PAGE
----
I don’t blame them. when nigerian government will not train them, will not pay their allowances, why won’t they be migrating to other countries.

    look at Great Britain, they come to africa to steal our athletes. they offer them money, citizenship etc. these athletes have no choice but to take their offers. GB trains them properly and they go on to win medals for Britain.

    I swear this coming Olympics, if we don’t win anything, I am packing my bags and I am leaving this foolish country for good.

    only football we focus on every time, the so called football when last did we win a medal for football at the Olympics. why can’t we focus on other sports. swimming, horseback riding, archery, judo, basketball, cycling. the basketball team that represented us at the london Olympics didn’t recieve any encouragement from the foolish government. they tried, the coach tried.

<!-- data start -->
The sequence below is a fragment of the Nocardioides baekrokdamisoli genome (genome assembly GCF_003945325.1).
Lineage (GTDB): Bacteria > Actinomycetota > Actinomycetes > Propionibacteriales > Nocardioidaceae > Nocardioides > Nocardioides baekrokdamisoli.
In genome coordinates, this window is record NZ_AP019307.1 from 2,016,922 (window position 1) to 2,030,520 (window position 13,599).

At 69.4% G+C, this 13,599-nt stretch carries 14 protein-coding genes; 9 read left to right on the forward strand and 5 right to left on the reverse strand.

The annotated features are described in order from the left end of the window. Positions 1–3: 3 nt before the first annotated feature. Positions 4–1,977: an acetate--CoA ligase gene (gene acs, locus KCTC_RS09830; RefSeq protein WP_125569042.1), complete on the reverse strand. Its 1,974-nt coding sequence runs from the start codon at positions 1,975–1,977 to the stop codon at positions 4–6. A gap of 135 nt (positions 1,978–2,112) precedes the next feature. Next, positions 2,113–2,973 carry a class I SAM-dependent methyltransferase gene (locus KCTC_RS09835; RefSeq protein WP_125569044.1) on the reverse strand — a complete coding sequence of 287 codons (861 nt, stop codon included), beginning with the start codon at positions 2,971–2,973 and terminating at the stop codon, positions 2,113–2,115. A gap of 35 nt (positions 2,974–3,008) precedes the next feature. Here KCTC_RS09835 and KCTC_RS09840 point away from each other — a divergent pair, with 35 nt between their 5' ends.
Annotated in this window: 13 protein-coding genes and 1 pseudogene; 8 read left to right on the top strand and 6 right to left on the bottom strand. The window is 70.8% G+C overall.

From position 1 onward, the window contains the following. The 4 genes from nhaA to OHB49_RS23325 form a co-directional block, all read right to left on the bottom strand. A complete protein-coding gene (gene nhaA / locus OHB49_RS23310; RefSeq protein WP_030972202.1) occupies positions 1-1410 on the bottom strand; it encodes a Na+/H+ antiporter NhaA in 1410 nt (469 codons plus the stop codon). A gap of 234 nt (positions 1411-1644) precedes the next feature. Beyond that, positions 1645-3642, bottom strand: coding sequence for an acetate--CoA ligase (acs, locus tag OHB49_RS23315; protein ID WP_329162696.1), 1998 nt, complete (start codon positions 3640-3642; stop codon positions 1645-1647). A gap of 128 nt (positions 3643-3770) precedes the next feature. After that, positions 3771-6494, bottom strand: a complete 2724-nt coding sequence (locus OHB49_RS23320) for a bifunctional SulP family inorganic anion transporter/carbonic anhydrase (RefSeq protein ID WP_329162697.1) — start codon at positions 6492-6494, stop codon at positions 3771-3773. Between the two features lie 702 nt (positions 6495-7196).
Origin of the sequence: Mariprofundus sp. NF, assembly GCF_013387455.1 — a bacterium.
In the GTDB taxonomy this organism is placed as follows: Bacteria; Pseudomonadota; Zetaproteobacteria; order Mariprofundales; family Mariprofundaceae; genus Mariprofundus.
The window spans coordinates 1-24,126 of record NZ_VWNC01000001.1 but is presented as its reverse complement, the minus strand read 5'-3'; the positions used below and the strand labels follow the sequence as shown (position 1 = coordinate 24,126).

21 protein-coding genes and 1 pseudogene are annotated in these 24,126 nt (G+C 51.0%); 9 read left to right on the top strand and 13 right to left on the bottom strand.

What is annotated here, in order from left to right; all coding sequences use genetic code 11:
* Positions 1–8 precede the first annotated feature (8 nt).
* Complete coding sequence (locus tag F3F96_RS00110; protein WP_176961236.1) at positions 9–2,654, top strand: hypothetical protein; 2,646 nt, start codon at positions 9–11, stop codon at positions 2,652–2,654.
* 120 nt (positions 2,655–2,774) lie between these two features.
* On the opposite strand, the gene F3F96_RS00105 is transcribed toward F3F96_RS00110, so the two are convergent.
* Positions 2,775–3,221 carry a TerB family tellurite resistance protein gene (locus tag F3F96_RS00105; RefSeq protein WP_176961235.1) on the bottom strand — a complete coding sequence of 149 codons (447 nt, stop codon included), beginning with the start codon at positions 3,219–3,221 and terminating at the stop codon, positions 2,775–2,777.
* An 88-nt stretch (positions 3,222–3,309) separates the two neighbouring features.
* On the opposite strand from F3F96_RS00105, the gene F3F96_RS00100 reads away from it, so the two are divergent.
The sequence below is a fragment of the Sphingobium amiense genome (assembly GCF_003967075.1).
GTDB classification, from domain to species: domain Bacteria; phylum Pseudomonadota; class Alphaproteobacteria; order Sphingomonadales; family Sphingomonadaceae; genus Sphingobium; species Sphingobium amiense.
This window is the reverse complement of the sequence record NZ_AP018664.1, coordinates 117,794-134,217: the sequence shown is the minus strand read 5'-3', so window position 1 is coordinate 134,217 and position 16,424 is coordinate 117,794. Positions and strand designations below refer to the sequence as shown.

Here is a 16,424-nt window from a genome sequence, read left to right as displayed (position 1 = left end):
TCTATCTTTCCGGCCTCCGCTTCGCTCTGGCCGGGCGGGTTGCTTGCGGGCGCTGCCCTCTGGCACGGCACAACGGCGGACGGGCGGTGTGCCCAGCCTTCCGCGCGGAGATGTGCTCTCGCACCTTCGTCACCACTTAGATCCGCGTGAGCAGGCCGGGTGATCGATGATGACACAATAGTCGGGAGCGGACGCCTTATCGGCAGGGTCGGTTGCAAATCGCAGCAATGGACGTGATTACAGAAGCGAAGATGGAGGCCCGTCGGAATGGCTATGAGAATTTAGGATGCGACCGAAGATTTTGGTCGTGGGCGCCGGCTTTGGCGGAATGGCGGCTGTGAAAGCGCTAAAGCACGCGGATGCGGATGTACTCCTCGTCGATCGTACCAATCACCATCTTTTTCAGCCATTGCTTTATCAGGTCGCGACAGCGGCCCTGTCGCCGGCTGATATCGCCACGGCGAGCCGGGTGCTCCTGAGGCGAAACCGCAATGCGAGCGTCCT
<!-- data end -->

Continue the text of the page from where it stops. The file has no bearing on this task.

long distance races, instead of people from the north joining boko haram and blowing themselves up, why can’t the government pack them and take them to lagos and train them properly to run long distance races.

    people in the villages who can swim, who can survive under water, why can’t they scout them and train them properly so them can represent us in swimming.

    instead the government is focusing all its energy and money on football.

  8. Tosin

    March 20, 2015 at 1:00 pm

    kisses. yeah. that’s my Naija – we can!

    newsbuka.blogspot.com/2012/08/naija-anthem.html

  9. chi-e-z

    April 21, 2015 at 1:41 am

    Honestly there were so many people with strong nigerian names running for other countries I was seriously perplexed @ the amount sha… like most of the european countries sprinters were nigerian.